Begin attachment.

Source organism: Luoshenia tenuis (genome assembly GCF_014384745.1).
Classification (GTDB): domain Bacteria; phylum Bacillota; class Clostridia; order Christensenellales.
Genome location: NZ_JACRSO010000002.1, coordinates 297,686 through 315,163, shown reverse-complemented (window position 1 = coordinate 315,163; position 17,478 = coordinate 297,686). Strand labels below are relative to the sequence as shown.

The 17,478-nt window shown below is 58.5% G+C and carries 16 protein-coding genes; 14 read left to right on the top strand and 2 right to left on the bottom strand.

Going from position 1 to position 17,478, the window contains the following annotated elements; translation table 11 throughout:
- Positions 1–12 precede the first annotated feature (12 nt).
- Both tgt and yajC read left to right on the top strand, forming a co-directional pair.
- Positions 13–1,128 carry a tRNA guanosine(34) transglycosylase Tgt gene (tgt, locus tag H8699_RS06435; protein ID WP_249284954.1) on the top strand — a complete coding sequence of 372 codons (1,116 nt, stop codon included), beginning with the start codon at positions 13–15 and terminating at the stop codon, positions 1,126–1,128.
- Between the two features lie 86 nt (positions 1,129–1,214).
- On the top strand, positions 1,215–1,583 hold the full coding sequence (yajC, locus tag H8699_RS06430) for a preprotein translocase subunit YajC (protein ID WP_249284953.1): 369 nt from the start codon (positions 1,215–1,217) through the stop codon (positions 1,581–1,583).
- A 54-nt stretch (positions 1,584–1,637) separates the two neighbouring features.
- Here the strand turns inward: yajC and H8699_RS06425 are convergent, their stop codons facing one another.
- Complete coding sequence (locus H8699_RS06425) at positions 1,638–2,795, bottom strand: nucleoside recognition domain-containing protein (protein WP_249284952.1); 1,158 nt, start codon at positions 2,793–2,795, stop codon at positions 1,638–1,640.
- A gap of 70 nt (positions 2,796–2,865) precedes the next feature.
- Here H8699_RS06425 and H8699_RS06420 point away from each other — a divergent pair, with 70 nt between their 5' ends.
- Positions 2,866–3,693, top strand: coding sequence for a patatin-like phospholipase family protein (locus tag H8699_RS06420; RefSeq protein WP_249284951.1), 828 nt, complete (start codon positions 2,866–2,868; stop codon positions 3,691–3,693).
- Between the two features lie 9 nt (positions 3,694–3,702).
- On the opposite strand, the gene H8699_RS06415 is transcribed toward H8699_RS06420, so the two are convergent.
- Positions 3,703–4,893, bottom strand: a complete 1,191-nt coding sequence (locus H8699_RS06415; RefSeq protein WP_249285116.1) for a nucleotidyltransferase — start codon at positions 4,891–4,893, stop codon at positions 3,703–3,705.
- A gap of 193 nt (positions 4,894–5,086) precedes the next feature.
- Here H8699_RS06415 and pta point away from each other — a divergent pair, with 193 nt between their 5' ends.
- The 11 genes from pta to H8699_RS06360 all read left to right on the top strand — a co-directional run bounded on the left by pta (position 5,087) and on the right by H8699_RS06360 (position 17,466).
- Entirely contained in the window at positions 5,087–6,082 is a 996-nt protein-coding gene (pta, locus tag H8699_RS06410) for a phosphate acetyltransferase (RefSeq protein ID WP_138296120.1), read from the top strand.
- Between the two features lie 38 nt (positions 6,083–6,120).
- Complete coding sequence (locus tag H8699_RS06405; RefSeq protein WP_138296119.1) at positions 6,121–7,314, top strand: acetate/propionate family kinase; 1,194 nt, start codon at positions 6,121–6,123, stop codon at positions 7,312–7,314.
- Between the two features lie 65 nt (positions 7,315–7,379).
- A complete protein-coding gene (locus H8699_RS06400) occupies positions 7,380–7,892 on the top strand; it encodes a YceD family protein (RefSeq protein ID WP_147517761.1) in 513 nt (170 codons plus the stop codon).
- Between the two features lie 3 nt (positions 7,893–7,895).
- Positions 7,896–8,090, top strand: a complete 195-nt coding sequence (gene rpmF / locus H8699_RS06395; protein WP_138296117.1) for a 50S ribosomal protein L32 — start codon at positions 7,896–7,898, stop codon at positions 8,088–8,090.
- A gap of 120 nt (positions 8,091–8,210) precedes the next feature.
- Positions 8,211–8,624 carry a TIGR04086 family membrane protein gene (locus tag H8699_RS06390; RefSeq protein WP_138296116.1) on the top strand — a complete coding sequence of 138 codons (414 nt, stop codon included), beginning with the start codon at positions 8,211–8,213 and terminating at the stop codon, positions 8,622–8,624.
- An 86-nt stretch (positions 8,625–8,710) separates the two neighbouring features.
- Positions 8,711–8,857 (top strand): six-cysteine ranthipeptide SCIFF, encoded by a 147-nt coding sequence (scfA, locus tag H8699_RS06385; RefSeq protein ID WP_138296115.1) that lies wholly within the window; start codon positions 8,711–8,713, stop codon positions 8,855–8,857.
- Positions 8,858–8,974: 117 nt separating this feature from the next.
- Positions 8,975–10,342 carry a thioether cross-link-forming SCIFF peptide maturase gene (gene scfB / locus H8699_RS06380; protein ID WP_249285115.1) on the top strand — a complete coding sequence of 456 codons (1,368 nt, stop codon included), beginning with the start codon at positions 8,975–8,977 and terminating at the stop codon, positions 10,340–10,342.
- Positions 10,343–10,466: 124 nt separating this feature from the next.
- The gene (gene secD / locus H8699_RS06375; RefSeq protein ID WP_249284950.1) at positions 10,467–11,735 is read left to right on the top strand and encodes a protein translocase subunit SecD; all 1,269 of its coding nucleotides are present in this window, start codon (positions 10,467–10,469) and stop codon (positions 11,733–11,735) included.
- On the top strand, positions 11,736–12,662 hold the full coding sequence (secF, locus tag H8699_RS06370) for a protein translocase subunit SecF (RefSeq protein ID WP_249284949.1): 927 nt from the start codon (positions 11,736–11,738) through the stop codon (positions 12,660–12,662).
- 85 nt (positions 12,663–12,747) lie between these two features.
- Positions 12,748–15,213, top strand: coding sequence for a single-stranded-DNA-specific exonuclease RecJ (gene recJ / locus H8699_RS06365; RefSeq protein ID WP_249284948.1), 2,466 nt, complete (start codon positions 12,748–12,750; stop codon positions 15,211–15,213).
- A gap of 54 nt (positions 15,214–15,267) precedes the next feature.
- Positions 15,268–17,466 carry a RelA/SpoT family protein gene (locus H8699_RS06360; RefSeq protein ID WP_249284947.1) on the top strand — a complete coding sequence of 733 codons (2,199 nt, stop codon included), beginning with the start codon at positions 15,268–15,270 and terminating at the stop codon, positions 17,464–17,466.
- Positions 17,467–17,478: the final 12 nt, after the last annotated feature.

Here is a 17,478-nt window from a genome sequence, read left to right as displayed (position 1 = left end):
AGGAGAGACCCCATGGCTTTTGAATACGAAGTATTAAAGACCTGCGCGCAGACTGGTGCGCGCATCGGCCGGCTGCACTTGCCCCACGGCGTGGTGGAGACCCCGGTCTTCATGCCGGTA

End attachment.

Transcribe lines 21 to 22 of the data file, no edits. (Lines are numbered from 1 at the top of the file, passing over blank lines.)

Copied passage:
- Here H8699_RS06415 and pta point away from each other — a divergent pair, with 193 nt between their 5' ends.
- The 11 genes from pta to H8699_RS06360 all read left to right on the top strand — a co-directional run bounded on the left by pta (position 5,087) and on the right by H8699_RS06360 (position 17,466).